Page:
The Survival Estimate represents an average of one or more experts' opinions as to how many examples survive of a particular coin in three categories: 1) all grades, 2) 60 or better, and 3) 65 or better. These estimates are based on a variety of sources, including population reports, auction appearances, and personal knowledge. Survival estimates include coins that are raw, certified by PCGS, and certified by other grading services.
Numismatic Rarity converts the Survival Estimate for a particular coin into a number from 1 to 10 (with decimal increments) based on the PCGS Rarity Scale. The higher the number, the more rare the coin.
Relative Rarity By Type
Relative Rarity By Type ranks the rarity of this coin with all other coins of this Type. Lower numbers indicate rarer coins.
Relative Rarity By Series
Relative Rarity By Series ranks the rarity of this coin with all other coins of this Series. Lower numbers indicate rarer coins.
George F. Scanlon Collection - Stack's 10/1973:2057 - A.J. Vanderbilt Collection - Stack's/Bowers 3/2018:10305, $28,800
#6 MS61 PCGS grade
#6 MS61 estimated grade
#9 MS60 PCGS grade
#9 MS60 PCGS grade
David Akers (1975/88):
Most known specimens have indistinct or missing denticles. Always softly struck on the eagle's legs and arrow feathers. This date is difficult to obtain above EF and the only uncirculated one that I can recall seeing was the Scanlon coin.
The 1850-D is the most available Dahlonega quarter eagle struck during the 1850’s. It is still much scarcer than the comparably common issues from the 1840’s such as the 1845-D, 1846-D, and the 1847-D.
The 1850-D quarter eagle is most often seen in Very Fine and Extremely Fine grades. It is scarce in About Uncirculated and nearly every piece in this grade range is no better than About Uncirculated-50. It is very rare in accurately graded About Uncirculated-55 and About Uncirculated-58’s are extremely rare. No more than two Mint State 1850-D quarter eagles are currently known to exist.
STRIKE: The 1850-D quarter eagle is usually not very well struck. The typical example has an obverse which is more sharply impressed than the reverse. On the obverse, the center shows weakness on the brow of Liberty and the curls near the eye, the curls on the neck and, sometimes, on the bun. Some of the stars are sharp while others (usually those at the top) are flat at the centers. The border is weakly struck with most of the denticles either very weak or indistinct. The reverse center is weak on the eagle’s right leg, the arrow feathers and the top portion of the shield. The denticles are weak at the top and the bottom and may be only partially visible at the sides.
SURFACES: This date is typically found with average quality surfaces. The 1850-D does not come with obtrusive marks as frequently as the 1849-D does. Many show signs of having been cleaned.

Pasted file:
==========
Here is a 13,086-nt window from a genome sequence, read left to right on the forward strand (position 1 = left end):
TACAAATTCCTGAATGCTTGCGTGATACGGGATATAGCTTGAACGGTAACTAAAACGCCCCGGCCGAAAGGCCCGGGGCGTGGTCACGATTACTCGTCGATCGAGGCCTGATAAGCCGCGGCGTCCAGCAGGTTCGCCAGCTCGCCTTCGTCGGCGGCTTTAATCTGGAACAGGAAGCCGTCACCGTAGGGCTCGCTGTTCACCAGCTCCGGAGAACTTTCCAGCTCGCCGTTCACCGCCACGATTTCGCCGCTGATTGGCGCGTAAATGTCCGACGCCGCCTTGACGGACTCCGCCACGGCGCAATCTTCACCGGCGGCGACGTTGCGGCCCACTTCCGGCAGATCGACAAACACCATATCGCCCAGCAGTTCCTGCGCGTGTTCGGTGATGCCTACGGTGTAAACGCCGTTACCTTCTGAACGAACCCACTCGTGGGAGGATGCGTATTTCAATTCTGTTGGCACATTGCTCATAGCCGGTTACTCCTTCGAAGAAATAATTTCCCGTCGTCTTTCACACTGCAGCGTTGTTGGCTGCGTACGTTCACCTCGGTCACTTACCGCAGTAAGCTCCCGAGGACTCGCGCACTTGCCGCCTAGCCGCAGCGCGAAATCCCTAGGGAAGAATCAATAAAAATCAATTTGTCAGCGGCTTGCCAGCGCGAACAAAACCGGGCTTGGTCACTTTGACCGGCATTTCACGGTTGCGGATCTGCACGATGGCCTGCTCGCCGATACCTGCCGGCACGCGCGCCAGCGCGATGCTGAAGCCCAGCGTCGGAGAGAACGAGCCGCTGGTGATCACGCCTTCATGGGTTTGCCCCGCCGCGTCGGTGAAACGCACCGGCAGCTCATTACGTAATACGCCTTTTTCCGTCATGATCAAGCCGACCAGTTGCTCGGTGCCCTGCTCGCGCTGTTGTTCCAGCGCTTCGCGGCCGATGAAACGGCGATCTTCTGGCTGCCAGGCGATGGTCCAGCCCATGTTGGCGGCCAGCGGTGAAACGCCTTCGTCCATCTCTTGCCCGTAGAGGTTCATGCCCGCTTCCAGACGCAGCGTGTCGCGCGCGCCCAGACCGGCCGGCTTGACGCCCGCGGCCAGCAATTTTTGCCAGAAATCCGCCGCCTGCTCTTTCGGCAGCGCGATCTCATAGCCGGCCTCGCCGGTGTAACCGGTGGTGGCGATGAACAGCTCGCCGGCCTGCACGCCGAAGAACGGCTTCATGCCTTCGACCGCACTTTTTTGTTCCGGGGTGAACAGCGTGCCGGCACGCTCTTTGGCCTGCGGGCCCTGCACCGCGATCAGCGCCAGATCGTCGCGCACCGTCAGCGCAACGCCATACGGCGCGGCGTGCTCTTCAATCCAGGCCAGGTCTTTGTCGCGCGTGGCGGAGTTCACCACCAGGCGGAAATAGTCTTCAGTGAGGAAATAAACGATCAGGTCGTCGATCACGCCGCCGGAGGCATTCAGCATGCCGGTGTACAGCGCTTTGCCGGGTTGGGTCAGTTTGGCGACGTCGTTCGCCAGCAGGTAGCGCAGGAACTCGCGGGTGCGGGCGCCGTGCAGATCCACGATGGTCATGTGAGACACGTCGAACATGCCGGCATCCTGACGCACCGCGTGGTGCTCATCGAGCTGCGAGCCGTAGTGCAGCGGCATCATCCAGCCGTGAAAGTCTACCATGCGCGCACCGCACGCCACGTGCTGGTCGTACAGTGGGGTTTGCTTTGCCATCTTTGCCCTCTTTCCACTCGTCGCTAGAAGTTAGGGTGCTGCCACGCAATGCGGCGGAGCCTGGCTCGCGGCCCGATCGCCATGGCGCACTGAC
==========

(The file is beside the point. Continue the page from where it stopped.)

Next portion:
LUSTER: The quality of luster is below average. It is not common for an example to show luster and those which do have a grainy, subdued texture.
COLORATION: Original, uncleaned pieces have been seen with coloration which ranges from orange-gold to deep green-gold. There are not more than a handful left with totally original color.
EYE APPEAL: There are very few legitimately attractive examples of this date available to collectors. An 1850-D quarter eagle which is well struck, lustrous and minimally abraded trades for a substantial premium over a typical piece.
PERSONAL OBSERVATIONS: The finest known example of this date, a PCGS Mint State-62, has an interesting story. The coin was in the personal collection of Jack Hancock. Jack, who passed away a few years ago, was a dear friend of mine and a true connoisseur of fine, original Dahlonega gold coinage. He bought this coin from George Elliot, another deceased Georgia connoisseur, who is remembered both as a great collector and the father of the famed NASCAR driver Bill Elliott. After Jack died, this 1850-D was passed on to his two sons and, hopefully, it will remain a cherished remembrance of a truly good person in the rare coin business.
DIE VARIETIES: Only one die variety is known.
Variety 13-M: On the obverse, the 1 in the date is joined to the bust and the base of this numeral is not close to the denticles. The 0 is equally spaced between the bust and the denticles. The reverse is the same as that described above for the 1847-D Variety 9-M. However, beginning in 1850, a series of shallow die scratches appear between the vertical stripes in the shield. These scratches run in an upward direction from left to right. They can be seen on all quarter eagles struck at the Dahlonega Mint from 1850 through 1859.
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